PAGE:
"Arsala, I have a family to raise in Seattle. Living here and ensuring that my kids get the best life is expensive, and I work here because it's one of the best jobs available. For Google to do what it does at the scale it exists, they need to foster a neutral environment where people with differing world views can work together. You're young, and you have energy…maybe you would find it more meaningful to work at a not-for-profit."


That fall, after my Google internship, I returned to Mississauga to complete my education at UTM.

I had learned a lot during the 16-month internship break I had taken from school, and I was grateful that several students in the senior class were as passionate as I was about helping the incoming students walk more prosperous paths.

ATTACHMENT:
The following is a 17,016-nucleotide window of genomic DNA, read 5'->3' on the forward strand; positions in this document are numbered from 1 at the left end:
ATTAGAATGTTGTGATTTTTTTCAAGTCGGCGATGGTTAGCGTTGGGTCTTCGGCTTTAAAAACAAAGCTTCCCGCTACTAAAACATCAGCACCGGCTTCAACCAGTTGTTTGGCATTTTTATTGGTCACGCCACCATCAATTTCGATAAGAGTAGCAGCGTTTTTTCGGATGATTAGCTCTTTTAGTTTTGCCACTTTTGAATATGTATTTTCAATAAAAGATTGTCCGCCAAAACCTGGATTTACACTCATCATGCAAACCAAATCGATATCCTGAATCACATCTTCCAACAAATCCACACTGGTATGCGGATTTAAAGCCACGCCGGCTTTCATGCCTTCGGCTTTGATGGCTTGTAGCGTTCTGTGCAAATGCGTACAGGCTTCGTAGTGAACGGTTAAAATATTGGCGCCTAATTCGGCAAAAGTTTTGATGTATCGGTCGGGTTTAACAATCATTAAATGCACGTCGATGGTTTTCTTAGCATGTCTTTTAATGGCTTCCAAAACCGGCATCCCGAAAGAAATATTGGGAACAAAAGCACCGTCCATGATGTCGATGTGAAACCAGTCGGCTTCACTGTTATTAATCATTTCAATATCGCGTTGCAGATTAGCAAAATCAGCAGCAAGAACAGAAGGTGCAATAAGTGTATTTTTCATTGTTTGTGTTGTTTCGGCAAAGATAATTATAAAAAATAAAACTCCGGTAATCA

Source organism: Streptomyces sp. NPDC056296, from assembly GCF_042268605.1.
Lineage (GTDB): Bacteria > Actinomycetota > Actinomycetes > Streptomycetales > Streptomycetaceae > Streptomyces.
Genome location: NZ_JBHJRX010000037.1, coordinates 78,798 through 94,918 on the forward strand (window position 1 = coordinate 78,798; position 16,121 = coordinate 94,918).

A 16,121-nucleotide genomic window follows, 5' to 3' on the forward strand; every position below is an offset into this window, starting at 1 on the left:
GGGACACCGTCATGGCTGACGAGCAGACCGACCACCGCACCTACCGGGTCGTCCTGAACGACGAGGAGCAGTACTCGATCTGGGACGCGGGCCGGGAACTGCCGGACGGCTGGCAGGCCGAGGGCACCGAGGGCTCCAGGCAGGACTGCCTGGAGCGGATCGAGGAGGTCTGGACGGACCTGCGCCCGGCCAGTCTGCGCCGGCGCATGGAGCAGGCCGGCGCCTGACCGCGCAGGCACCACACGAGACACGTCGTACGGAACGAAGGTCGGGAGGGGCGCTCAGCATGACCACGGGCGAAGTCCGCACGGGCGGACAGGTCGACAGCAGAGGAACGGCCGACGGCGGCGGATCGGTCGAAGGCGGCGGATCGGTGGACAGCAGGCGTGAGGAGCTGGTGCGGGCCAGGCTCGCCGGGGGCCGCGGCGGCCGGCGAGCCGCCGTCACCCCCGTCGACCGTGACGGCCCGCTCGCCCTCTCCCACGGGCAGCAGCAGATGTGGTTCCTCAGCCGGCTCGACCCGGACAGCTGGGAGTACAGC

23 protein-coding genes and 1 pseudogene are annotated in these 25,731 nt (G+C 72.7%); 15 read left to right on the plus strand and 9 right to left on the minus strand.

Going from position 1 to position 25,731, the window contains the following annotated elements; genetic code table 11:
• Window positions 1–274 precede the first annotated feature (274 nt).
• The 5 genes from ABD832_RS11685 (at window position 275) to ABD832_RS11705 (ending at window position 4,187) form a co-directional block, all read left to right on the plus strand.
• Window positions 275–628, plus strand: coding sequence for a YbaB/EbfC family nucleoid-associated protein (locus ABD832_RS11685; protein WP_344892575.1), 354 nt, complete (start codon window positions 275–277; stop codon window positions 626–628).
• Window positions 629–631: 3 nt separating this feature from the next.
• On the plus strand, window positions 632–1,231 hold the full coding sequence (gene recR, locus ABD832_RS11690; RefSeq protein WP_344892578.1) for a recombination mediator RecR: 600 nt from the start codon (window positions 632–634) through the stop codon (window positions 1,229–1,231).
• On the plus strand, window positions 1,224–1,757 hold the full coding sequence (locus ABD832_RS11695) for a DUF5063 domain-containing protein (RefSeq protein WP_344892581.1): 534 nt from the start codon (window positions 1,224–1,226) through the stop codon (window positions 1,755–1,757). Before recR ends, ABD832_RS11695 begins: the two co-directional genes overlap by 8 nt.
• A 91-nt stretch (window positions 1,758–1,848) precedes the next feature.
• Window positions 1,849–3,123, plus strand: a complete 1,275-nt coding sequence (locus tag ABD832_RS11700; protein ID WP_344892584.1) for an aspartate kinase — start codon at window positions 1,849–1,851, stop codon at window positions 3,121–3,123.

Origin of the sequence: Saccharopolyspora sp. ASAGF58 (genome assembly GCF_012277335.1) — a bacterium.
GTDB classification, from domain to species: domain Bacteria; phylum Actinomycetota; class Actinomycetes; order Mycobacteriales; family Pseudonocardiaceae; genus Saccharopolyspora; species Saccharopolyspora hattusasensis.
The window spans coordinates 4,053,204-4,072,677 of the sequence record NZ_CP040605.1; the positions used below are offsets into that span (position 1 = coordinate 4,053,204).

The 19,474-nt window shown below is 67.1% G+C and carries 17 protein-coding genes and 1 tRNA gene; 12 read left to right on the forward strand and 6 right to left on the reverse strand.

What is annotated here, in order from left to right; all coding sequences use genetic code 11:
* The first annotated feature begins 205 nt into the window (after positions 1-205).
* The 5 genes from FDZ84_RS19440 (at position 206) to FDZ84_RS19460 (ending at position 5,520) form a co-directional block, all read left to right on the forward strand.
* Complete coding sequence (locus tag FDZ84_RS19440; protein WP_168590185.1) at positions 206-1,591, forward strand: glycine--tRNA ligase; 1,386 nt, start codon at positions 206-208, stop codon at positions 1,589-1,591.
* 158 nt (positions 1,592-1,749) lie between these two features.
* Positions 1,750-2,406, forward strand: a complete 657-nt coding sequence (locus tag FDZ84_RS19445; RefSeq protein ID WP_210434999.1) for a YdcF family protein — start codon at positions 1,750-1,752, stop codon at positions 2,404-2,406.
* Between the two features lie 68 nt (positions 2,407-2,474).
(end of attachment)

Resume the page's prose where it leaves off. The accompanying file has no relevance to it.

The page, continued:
We did our best that year and came away with a massive victory for the student community.

Our university department agreed to form the CSSC (Computer science student society), staffed with three paid part-time students and a supervisor from the department. This initiative was mandated to serve, support, and guide CS students.

During the academic year, I tried helping as many students as I could to bring their software ideas to life through mentorship and resources. As a byproduct, some of Grey Software's foundations were formed. By this time, I was openly using the name and encouraging students to go beyond their department-constructed curriculums and explore the world of open-source software development.

As the school year ended strangely after the world was turned upside down by COVID19, I pondered whether I could start building the Grey Software organization.